That night, they only stopped for two hours. No tents were pitched, and men slept around a hastily built fire, lost in fitful dreams. Beyond the firelight, Aldariel sat alone, watching the stars. Hearing footsteps, she started to unsheathe her knives, but replaced them when she recognized the soft, rhythmic placing of feet.
“I’m worried,” she said, still leaning forward, “and if Layiwen, Deliphy, or Legolas get hurt, I feel responsible.”
“What will happen will happen,” Haldir said, sitting beside her, “Destiny calls, and we can do naught but answer.”
“But I put this into motion Haldir, destiny or no. If Durndil thinks I’m dead, he will simply kill Deliphy and Layiwen, and Legolas cannot possibly rescue them on his own; yet he will try because I asked it of him. I asked him to complete the rescue and kill the dark lord.” Aldariel broke into tears. Haldir quickly gave her a hug, but could say nothing, for he feared she was right. Before long everyone awoke and there was no time for words as they headed once again in the direction the wyvern had taken.
Legolas could see at least two-dozen guards in position around the front of Durndil’s new castle. He grinned, although the smile was devoid of joy. He would not be entering through the front door. He stealthily slipped through the brush that lined the clearing until he saw what he was looking for; a small barred window located halfway up one of the walls.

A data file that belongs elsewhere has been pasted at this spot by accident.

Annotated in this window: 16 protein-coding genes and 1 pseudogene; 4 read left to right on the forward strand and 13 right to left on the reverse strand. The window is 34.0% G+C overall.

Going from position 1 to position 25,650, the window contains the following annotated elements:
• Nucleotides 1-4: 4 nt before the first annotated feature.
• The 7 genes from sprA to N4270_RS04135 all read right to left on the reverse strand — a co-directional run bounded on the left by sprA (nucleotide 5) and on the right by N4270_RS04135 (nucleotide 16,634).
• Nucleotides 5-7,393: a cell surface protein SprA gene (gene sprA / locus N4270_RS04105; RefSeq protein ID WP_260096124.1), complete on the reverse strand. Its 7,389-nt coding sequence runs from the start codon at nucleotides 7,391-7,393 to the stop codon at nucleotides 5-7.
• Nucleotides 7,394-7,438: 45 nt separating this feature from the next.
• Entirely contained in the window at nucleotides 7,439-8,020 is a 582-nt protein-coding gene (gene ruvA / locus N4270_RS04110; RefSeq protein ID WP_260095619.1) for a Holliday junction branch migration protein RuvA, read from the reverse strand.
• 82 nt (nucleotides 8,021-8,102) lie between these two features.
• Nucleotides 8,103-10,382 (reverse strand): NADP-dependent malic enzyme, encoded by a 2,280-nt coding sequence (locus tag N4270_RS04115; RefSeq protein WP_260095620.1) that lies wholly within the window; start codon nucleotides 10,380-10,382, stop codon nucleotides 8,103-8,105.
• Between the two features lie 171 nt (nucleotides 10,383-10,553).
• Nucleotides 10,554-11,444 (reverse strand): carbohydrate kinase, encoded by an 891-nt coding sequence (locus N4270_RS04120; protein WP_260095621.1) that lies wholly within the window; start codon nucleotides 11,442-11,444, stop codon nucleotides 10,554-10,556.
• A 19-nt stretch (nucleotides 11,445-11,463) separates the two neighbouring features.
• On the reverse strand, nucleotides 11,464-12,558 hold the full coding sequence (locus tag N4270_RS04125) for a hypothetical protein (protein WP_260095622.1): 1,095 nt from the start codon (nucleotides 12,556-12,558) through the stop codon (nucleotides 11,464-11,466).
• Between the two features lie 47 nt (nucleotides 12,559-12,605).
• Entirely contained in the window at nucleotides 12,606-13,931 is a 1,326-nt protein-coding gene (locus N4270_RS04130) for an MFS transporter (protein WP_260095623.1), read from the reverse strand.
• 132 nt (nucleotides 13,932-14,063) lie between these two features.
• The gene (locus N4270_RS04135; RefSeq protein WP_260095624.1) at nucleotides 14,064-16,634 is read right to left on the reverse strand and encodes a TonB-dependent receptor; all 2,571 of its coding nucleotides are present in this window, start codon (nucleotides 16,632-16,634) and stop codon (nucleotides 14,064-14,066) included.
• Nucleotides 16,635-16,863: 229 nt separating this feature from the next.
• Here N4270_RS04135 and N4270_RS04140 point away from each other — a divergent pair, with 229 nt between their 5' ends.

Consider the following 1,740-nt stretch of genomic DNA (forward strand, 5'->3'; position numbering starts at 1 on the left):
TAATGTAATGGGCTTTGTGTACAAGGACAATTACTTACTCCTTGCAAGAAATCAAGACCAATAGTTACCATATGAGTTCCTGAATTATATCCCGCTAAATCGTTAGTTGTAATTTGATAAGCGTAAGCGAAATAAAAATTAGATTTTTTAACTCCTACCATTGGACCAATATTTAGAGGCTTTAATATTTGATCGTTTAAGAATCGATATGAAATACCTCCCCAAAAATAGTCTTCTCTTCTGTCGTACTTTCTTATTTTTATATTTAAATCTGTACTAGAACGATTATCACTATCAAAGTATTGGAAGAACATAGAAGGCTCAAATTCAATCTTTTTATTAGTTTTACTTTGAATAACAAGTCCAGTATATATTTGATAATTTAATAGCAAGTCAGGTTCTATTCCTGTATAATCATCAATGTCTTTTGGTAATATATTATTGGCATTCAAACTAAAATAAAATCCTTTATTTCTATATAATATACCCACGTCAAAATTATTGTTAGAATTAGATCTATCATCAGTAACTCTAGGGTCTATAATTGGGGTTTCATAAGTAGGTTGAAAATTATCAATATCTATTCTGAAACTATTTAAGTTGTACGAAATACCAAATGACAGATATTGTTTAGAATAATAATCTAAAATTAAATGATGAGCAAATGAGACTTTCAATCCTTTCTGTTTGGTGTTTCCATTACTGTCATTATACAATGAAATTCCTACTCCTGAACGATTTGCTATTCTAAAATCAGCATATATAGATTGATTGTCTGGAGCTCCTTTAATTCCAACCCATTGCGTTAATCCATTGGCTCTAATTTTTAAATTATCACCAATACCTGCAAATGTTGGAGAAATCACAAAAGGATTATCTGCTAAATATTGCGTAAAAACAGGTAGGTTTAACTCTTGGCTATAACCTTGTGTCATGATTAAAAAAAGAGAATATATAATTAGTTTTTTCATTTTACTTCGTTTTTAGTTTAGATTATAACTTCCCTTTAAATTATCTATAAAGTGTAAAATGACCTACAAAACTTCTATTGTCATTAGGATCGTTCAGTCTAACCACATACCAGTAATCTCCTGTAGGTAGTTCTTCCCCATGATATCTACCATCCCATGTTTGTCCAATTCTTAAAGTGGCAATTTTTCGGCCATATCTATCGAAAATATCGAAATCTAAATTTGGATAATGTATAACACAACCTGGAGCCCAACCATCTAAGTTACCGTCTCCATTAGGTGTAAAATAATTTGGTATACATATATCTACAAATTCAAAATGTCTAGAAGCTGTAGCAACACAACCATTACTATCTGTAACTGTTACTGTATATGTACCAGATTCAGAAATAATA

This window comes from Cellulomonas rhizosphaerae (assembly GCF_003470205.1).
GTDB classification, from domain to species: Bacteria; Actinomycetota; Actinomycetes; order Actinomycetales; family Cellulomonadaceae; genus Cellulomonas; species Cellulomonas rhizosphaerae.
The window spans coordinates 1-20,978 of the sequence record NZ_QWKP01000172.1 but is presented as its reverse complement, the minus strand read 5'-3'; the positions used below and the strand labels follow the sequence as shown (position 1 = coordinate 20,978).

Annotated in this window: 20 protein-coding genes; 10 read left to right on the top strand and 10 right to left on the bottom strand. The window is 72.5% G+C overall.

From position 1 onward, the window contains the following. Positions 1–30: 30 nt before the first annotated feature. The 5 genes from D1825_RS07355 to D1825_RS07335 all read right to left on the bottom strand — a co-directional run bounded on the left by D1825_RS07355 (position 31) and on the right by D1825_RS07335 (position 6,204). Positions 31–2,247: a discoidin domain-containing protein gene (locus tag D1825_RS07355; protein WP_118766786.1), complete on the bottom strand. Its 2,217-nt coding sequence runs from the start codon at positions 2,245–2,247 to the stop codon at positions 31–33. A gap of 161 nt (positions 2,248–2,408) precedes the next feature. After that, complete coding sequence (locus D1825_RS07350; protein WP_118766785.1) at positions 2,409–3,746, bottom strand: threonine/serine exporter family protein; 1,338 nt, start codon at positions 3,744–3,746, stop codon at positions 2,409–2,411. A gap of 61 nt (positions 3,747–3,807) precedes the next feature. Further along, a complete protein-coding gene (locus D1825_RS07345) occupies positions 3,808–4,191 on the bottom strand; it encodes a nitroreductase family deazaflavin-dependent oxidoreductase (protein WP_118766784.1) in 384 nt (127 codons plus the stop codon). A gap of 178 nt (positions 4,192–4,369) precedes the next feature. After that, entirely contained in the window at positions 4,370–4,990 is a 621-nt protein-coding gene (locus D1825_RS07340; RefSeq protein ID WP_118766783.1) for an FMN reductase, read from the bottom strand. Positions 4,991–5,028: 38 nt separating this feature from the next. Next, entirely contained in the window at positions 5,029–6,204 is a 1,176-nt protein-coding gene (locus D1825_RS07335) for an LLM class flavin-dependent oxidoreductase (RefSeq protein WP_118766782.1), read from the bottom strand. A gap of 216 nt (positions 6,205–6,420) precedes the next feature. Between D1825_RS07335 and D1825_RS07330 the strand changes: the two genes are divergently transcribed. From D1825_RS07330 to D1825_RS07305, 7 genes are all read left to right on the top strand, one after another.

Seeing no guards, he left most of his supplies, tied his horse to a tree, and then ran swiftly across the rocky clearing to the wall. Tying a loop, he threw a length of rope until it hooked on one of the stones that jutted out from the wall. As sneakily as a thief, he easily climbed to the window. The bars were rusted and looked as though they’d already been tampered with. Legolas pushed through without much effort, and slid into the dark room. To his surprise, there didn’t seem to be a door, but he was undaunted. Legolas began systematically searching the wall for loose stones. When that failed he began yelling at the top of his lungs. Crouching in the dark he waited. It didn’t take long. In a matter of minutes, a secret door slid out of the seemingly solid wall, and an orc stepped into the room. Legolas wasted no time. Quicker than thought, he jumped out of his hiding place and snapped the orc’s neck.